A Travellerspoint blog

April 2011

Breathe, Breathe in the Eire, Episode 2

My mother didn't mention cannibals

semi-overcast 20 °C

Now where were we? Oh yes, at the abandoned car hire, with our spacious new Hyundai Santa Fe. The five of us stood there, breathing in the Eire, marveling at our trusty steed. (Giggle giggle), did you guys bring enough luggage, whispered Nikki? My Dearest, would you be kind enough to explain to the Giggler that we always travel this light whilst I pack the car? Besides, the iPod battery was dead and that should make things considerably lighter.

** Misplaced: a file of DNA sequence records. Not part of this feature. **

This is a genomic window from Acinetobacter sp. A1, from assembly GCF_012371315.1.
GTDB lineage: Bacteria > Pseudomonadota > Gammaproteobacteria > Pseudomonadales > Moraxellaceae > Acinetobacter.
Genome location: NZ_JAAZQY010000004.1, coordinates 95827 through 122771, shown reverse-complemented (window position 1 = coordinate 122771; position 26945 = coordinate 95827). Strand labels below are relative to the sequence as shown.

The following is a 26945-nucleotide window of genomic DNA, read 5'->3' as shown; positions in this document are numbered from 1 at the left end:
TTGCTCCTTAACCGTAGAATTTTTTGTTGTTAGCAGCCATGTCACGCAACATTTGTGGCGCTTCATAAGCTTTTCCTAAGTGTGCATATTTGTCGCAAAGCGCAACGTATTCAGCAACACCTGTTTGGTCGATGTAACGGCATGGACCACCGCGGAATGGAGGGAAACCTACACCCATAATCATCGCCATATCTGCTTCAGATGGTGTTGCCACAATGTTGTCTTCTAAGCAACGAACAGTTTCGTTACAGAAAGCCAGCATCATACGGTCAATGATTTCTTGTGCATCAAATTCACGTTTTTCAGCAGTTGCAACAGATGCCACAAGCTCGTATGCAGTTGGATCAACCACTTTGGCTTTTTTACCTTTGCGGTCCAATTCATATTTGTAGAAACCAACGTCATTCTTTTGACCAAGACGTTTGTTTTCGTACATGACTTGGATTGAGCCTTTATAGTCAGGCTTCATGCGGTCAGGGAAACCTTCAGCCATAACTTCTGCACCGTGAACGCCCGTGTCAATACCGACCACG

My keen organizational skills were more than a match for the tiny boot. It was a mere 14 hours later that we all managed to pile in and prepare for takeoff. Dearest, would you change places with me? The steering wheel has been placed on the wrong side of this vehicle. Of course Honey Bunch, I was wondering how long it would take you to notice. Nikki, Phil, and Greg quietly laughed their asses off in the back seat, trying their hardest not to mock the driver in whose hands they had placed their lives. Right, seatbelts on everybody, I’m going to make a break for it. I peeled out of the lot in fourth gear (damn left hand stick shift will take some getting used to…), and effortlessly drove over two meridians, one Volkswagon Beetle, three pedestrians, and made for the M1, or whatever the name of the damn highway was. Aren’t they all the M1 over here? You’re not in the US anymore Beerman, eh, exclaimed Greg. Phil had long since passed out from lack of oxygen in the back seat; hands clenched on the seatbelt, and was quietly drooling on his shirt. No, (giggle giggle), we have different numbering systems here, came the voice of reason. You’ll want to bear left and head north up R132 which is Dublin Road, and continue ahead trying to not hit anything whilst finding Nevinstown West, then turn right at Nevinstown Lane and there is your hotel, the lovely Tulip Inn. A short ride later, there it was, the lovely Tulip Inn. I pulled into the car park, narrowly missing several bicycles and some stray sheep, and ceremoniously parked in front of the reception door, with only one wheel fully placed on the curb. This was easy; I can’t wait for another 10 days of this. I popped open the boot just as the bellman came out of the front door. He could barely contain his enthusiasm at my excellent parking job, so much so that he and Nikki joined together in a harmonious chorus of giggles. With a typical sense of Irish humor, he asked if we were to stay for a lifetime. Say, you don’t have a sister in the States who works at the airport, do you? Very well Sir, I’ll just be off to find a lorry to mule your baggage up to your room. Please kind Sir, they are not baggage, they are our friends here to make merry with us in your fine country. Very good Sir, but I was actually referring to the 4 metric tonnes of expertly packed luggage haphazardly jammed into the back of this very sturdy Hyundai Santa Fe. Ha, yes of course, I knew that. Lead on MacDuff. Amusing Sir, but MacDuff was Danish, my name is Hector, please follow me. Greg was kind enough to fish the emergency oxygen bottle and mask out of the boot and revive Phil, and we made for the reception desk. Hardy adventurers we were. The baggage lorry deposited us at the counter, and the friendly clerk began with “Welcome Sir, here for a lifetime, are we?” This joke was getting old fast, but onward we proceeded. Arriving at the luxuriously laid-out room, I tipped the 14 bellmen and settled in to unpack. Unpack? No, we have to get downtown, chimed Phil. There are pubs awaiting us, and this adventure has only just begun. Right then, let’s be off…..but first, a tinkle. I’ve been holding it since Chicago, and I need to make room for the upcoming Guinness. And so we all tinkled.